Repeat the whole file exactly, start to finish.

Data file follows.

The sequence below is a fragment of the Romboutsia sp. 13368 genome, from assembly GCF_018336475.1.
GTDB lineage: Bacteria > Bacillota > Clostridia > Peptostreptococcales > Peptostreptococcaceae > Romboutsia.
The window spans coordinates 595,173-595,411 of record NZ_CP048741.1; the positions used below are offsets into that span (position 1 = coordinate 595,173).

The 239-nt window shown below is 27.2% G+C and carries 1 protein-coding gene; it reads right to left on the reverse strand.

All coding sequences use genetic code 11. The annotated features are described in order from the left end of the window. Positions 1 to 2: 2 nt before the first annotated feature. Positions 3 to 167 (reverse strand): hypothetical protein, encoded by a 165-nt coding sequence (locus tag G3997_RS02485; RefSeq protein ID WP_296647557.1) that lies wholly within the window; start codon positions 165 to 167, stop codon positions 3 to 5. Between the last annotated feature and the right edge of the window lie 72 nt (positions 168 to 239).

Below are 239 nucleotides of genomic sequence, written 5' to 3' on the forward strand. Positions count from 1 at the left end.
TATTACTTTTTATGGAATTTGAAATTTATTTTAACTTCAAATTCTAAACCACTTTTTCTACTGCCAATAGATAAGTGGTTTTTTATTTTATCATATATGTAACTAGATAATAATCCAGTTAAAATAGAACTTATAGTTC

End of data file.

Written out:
The sequence below is a fragment of the Romboutsia sp. 13368 genome, from assembly GCF_018336475.1.
GTDB lineage: Bacteria > Bacillota > Clostridia > Peptostreptococcales > Peptostreptococcaceae > Romboutsia.
The window spans coordinates 595,173-595,411 of record NZ_CP048741.1; the positions used below are offsets into that span (position 1 = coordinate 595,173).

The 239-nt window shown below is 27.2% G+C and carries 1 protein-coding gene; it reads right to left on the reverse strand.

All coding sequences use genetic code 11. The annotated features are described in order from the left end of the window. Positions 1 to 2: 2 nt before the first annotated feature. Positions 3 to 167 (reverse strand): hypothetical protein, encoded by a 165-nt coding sequence (locus tag G3997_RS02485; RefSeq protein ID WP_296647557.1) that lies wholly within the window; start codon positions 165 to 167, stop codon positions 3 to 5. Between the last annotated feature and the right edge of the window lie 72 nt (positions 168 to 239).

Below are 239 nucleotides of genomic sequence, written 5' to 3' on the forward strand. Positions count from 1 at the left end.
TATTACTTTTTATGGAATTTGAAATTTATTTTAACTTCAAATTCTAAACCACTTTTTCTACTGCCAATAGATAAGTGGTTTTTTATTTTATCATATATGTAACTAGATAATAATCCAGTTAAAATAGAACTTATAGTTC